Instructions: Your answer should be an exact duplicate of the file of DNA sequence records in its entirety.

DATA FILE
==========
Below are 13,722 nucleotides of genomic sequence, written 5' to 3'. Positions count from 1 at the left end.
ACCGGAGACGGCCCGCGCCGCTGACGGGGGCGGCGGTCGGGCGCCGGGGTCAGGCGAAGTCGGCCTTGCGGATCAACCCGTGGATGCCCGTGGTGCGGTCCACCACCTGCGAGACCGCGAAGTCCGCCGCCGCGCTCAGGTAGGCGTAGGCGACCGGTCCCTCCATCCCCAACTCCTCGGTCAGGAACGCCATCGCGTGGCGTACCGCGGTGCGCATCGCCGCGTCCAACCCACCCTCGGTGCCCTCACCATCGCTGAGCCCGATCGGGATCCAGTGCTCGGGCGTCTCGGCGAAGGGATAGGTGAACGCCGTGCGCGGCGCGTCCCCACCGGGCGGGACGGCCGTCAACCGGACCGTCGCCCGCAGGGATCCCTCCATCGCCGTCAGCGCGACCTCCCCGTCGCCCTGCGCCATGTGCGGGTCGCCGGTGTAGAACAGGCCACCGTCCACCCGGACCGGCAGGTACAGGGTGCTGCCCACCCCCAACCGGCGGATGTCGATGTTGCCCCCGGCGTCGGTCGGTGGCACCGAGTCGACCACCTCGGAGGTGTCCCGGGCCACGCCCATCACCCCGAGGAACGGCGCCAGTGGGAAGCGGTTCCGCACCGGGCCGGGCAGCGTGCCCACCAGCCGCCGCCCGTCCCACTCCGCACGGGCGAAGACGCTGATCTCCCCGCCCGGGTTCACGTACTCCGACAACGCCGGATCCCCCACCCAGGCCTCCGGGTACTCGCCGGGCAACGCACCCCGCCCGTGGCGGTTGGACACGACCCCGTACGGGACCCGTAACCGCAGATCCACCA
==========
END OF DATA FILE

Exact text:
Below are 13,722 nucleotides of genomic sequence, written 5' to 3'. Positions count from 1 at the left end.
ACCGGAGACGGCCCGCGCCGCTGACGGGGGCGGCGGTCGGGCGCCGGGGTCAGGCGAAGTCGGCCTTGCGGATCAACCCGTGGATGCCCGTGGTGCGGTCCACCACCTGCGAGACCGCGAAGTCCGCCGCCGCGCTCAGGTAGGCGTAGGCGACCGGTCCCTCCATCCCCAACTCCTCGGTCAGGAACGCCATCGCGTGGCGTACCGCGGTGCGCATCGCCGCGTCCAACCCACCCTCGGTGCCCTCACCATCGCTGAGCCCGATCGGGATCCAGTGCTCGGGCGTCTCGGCGAAGGGATAGGTGAACGCCGTGCGCGGCGCGTCCCCACCGGGCGGGACGGCCGTCAACCGGACCGTCGCCCGCAGGGATCCCTCCATCGCCGTCAGCGCGACCTCCCCGTCGCCCTGCGCCATGTGCGGGTCGCCGGTGTAGAACAGGCCACCGTCCACCCGGACCGGCAGGTACAGGGTGCTGCCCACCCCCAACCGGCGGATGTCGATGTTGCCCCCGGCGTCGGTCGGTGGCACCGAGTCGACCACCTCGGAGGTGTCCCGGGCCACGCCCATCACCCCGAGGAACGGCGCCAGTGGGAAGCGGTTCCGCACCGGGCCGGGCAGCGTGCCCACCAGCCGCCGCCCGTCCCACTCCGCACGGGCGAAGACGCTGATCTCCCCGCCCGGGTTCACGTACTCCGACAACGCCGGATCCCCCACCCAGGCCTCCGGGTACTCGCCGGGCAACGCACCCCGCCCGTGGCGGTTGGACACGACCCCGTACGGGACCCGTAACCGCAGATCCACCA